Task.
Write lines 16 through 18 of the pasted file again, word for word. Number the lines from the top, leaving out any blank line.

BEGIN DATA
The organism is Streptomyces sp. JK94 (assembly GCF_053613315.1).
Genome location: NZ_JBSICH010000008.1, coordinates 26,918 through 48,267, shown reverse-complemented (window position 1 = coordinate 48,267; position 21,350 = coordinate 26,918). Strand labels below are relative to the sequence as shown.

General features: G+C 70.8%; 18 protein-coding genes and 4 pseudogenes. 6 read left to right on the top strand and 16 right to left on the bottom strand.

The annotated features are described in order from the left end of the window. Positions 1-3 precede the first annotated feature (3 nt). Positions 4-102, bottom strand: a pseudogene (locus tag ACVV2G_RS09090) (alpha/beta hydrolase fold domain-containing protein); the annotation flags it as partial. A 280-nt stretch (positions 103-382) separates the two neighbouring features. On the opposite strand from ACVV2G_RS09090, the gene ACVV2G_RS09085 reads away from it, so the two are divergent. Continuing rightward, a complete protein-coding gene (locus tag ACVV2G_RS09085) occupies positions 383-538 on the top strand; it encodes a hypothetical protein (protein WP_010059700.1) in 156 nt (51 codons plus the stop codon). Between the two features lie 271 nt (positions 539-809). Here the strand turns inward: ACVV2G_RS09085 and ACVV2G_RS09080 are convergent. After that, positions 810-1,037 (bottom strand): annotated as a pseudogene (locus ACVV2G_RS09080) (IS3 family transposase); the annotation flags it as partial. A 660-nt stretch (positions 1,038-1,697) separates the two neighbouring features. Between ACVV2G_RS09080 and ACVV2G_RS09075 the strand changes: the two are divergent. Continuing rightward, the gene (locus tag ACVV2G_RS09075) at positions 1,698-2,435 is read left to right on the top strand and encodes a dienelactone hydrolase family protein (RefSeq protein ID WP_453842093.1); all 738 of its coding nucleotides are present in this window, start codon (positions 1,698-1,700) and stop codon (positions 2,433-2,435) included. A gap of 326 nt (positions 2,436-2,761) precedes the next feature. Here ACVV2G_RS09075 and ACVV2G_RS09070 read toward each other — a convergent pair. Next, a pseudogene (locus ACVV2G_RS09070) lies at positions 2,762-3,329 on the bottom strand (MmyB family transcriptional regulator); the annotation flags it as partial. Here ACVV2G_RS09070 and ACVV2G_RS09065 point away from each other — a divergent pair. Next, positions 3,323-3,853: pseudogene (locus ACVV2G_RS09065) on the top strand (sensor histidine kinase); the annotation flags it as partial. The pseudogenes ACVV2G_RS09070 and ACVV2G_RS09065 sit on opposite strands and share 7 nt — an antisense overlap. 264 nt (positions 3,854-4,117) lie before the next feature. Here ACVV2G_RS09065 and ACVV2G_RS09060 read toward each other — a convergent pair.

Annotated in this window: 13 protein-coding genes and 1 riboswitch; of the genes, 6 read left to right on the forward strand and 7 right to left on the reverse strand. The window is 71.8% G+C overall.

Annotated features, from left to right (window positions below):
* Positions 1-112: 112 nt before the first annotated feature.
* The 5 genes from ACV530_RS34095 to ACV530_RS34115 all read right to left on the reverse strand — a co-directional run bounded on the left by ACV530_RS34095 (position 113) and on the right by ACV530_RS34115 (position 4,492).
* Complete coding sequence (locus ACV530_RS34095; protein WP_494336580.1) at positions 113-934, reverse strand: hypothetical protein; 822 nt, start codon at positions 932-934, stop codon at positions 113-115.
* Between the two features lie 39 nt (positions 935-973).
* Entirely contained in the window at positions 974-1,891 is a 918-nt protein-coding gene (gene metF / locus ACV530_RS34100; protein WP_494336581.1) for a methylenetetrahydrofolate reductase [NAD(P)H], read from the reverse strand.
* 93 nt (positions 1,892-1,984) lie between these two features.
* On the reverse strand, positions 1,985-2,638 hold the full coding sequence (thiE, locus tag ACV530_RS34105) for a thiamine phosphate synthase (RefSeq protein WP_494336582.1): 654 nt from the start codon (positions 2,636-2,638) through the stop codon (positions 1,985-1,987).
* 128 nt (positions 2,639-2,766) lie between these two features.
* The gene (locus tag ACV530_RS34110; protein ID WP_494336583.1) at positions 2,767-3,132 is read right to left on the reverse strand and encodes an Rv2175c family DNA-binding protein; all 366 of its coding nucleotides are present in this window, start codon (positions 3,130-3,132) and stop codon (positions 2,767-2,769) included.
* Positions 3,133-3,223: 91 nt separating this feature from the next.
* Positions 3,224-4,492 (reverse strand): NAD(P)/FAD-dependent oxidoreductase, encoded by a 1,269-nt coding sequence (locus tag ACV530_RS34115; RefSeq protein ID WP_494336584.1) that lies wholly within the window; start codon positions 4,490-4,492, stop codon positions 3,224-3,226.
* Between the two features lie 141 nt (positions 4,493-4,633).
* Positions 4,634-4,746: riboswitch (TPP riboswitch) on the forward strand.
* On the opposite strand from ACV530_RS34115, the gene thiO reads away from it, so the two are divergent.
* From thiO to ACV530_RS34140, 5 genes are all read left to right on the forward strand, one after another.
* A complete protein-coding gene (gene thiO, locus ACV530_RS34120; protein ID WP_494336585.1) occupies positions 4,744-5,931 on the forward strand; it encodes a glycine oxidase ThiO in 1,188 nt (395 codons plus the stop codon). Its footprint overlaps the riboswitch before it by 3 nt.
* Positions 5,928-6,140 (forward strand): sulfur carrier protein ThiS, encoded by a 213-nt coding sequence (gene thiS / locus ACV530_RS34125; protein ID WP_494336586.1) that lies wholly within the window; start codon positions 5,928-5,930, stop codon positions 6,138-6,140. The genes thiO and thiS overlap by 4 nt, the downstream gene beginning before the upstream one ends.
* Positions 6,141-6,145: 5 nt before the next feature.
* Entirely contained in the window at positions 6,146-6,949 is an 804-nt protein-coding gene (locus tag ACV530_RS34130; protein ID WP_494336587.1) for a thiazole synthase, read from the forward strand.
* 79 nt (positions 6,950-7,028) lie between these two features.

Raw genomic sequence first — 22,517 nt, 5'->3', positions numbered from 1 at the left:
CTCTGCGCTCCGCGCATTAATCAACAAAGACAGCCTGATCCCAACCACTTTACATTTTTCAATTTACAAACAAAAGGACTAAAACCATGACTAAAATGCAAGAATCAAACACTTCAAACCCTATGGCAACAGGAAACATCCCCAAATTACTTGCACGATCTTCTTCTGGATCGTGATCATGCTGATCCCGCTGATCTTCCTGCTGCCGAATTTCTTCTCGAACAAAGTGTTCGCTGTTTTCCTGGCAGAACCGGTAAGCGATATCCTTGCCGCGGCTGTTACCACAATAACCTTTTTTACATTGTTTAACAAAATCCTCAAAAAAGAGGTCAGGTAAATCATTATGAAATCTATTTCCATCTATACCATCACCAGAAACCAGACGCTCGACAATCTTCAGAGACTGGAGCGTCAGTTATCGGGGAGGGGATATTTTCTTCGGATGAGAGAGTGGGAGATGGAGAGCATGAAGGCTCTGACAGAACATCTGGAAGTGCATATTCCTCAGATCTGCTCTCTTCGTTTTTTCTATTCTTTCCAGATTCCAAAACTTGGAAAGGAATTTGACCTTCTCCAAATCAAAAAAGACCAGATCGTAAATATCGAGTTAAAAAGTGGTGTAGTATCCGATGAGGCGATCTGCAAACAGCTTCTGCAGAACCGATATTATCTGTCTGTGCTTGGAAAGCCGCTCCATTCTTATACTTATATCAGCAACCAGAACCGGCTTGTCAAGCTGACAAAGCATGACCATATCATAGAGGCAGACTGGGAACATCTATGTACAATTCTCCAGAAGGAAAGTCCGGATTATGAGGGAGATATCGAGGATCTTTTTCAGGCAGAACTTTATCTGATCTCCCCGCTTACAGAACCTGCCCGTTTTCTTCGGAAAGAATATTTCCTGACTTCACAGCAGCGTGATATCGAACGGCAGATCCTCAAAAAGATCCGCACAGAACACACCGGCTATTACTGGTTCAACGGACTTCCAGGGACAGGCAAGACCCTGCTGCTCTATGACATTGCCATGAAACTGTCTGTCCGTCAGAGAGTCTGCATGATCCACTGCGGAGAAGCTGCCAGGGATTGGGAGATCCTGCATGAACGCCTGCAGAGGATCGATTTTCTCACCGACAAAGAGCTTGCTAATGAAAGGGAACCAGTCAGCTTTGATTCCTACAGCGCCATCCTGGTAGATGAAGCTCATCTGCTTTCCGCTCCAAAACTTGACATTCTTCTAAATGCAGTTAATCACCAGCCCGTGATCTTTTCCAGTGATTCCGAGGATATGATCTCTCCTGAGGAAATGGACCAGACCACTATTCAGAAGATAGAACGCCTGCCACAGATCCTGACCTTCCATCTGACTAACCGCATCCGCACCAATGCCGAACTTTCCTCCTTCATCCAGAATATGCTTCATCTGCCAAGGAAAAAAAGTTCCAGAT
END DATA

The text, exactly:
* Positions 3,133-3,223: 91 nt separating this feature from the next.
* Positions 3,224-4,492 (reverse strand): NAD(P)/FAD-dependent oxidoreductase, encoded by a 1,269-nt coding sequence (locus tag ACV530_RS34115; RefSeq protein ID WP_494336584.1) that lies wholly within the window; start codon positions 4,490-4,492, stop codon positions 3,224-3,226.
* Between the two features lie 141 nt (positions 4,493-4,633).